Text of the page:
God loves sinners. And sometimes, if we’re honest, it can be downright annoying. Jesus died so that the worst of the worst could be saved. That includes our least favorite people—the ones who have hurt us, the ones who are still hurting us, and the ones we’re afraid of. If we were assigned the task of doling out grace, these folks would not be on our list. But God’s mercy is bigger than our moral outrage, and it exposes places deep within us where we’re still savoring the forbidden fruit of the garden, clinging to the lie of the enemy: “You will be like God, knowing good and evil” (Genesis 3:5). We believe we know best, and our compass is made up of the big and small offenses we carry around with us.
We’re not the first to do this though. In Jesus’s day, the Jewish religious leaders had their own way of putting themselves in the place of God. They wanted to limit access to the kindness of the Lord, believing their enemies were God’s as well. But then Jesus showed up in the temple complex.
The Old Testament prophets spoke of a time when God’s people would not just be the people of Israel. Men and women would come from all over the world to worship the world’s true King. Malachi recorded, “‘My name will be great among the nations, from the rising of the sun to its setting. Incense and pure offerings will be presented in my name in every place because my name will be great among the nations,’ says the LORD of Armies” (Malachi 1:11). And Isaiah wrote, “In the last days the mountain of the LORD’s house will be established at the top of the mountains and will be raised above the hills. All nations will stream to it” (Isaiah 2:2).
But the Jewish leaders of Jesus’s day were not so excited about this prospect. These nations, one after another, had not been so kind to them—the Egyptians, Assyrians, Babylonians, Greeks, Syrians, and now the Romans (to name a few) had trampled over the people of God for as long as they could remember. No one was eager to roll out the red carpet for these folks. So the people in power promptly ignored what God had said. Naturally, Jesus had to remind them between snaps of His whip (see John 2:15 for that detail): “Is it not written, My house will be called a house of prayer for all nations?” (Mark 11:17; Isaiah 56:7).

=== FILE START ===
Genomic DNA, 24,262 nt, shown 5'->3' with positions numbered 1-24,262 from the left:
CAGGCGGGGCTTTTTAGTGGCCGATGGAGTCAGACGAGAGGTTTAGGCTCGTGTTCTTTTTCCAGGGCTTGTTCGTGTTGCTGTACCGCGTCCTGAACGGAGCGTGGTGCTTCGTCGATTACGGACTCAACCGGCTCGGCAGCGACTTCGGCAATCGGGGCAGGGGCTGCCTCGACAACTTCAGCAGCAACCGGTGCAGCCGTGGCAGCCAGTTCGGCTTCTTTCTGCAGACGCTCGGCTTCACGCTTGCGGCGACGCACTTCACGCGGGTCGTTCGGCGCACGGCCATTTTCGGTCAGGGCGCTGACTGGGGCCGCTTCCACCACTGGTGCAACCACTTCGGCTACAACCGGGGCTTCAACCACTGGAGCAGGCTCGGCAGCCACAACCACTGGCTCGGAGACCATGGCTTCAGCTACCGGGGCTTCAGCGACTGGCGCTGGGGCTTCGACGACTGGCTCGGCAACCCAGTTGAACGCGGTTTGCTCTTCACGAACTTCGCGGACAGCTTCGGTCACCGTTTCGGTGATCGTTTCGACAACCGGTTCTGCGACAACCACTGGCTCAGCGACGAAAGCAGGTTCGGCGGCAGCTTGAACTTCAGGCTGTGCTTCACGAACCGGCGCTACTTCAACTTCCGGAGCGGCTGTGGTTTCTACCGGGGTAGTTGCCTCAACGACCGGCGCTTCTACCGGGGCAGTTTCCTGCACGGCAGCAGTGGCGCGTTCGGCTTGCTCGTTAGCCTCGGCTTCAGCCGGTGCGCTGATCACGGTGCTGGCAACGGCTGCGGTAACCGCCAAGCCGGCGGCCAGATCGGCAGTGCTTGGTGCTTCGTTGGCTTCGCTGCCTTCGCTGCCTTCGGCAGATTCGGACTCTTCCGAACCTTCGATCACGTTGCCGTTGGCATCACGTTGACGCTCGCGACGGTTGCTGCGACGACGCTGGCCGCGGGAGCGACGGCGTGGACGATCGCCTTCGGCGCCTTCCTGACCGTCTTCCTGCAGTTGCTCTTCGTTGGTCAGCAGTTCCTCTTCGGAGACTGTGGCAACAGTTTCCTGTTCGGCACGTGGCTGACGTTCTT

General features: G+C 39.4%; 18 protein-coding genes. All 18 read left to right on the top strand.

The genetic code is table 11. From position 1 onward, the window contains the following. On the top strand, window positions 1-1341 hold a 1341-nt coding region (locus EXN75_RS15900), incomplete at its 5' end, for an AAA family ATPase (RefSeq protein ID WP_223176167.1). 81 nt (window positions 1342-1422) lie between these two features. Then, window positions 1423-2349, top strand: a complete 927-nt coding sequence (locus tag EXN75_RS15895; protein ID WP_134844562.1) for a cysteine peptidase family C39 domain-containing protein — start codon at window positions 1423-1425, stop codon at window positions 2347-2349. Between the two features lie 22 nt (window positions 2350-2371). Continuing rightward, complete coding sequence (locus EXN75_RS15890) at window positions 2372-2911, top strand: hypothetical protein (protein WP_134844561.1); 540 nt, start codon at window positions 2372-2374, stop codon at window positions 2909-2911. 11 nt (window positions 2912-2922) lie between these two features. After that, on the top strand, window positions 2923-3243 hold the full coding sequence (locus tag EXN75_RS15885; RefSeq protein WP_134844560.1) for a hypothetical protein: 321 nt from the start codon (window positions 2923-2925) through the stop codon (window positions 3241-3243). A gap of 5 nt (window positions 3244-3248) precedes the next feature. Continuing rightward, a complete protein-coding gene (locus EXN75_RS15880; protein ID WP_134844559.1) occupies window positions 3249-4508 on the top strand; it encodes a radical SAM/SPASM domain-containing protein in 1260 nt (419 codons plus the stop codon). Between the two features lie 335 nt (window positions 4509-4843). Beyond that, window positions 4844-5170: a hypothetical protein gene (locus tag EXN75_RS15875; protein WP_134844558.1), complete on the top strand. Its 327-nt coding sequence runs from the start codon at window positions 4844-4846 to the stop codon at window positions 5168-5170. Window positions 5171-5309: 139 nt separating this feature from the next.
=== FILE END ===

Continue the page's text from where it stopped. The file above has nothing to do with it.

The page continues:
The temple was made up of several sections, becoming more exclusive as one neared the Most Holy Place. The moneychangers and merchants who received the brunt of Jesus’s righteous anger had set up shop in the outer court, known as the Court of the Gentiles. This was the place where people from every nation on earth could come and worship the living God. In fact, it was the only place in the temple complex where they were permitted. In a cool bit of archaeology, two of the signs placed in the Court of the Gentiles from Jesus’s day have been discovered. The best preserved of the pair reads, “No alien may enter within the balustrade around the sanctuary and the enclosure. Whoever is caught, on himself shall he put blame for the death which will ensue.”
The religious leaders of His day were making the same stubborn, rebellious mistakes as their forefathers, pushing aside God and His vision for the world. That’s why Jesus quoted the book of Jeremiah, saying that they had made God’s temple “a den of robbers” (Mark 11:17; Jeremiah 7:11). Jesus lived with the kingdom of God always in view. He knew a day was coming when the dividing line between Jew and Gentile would be torn down and when people of every tribe, tongue, and nation would be citizens of that kingdom. His actions in cleansing the temple were prophetic. He was making room for the future that God was—and still is—bringing.
Wherever God has given us a voice and the agency to do so, let’s make room for the future. Let’s make our world a little bit more like the kingdom every chance we get.
Written by John Greco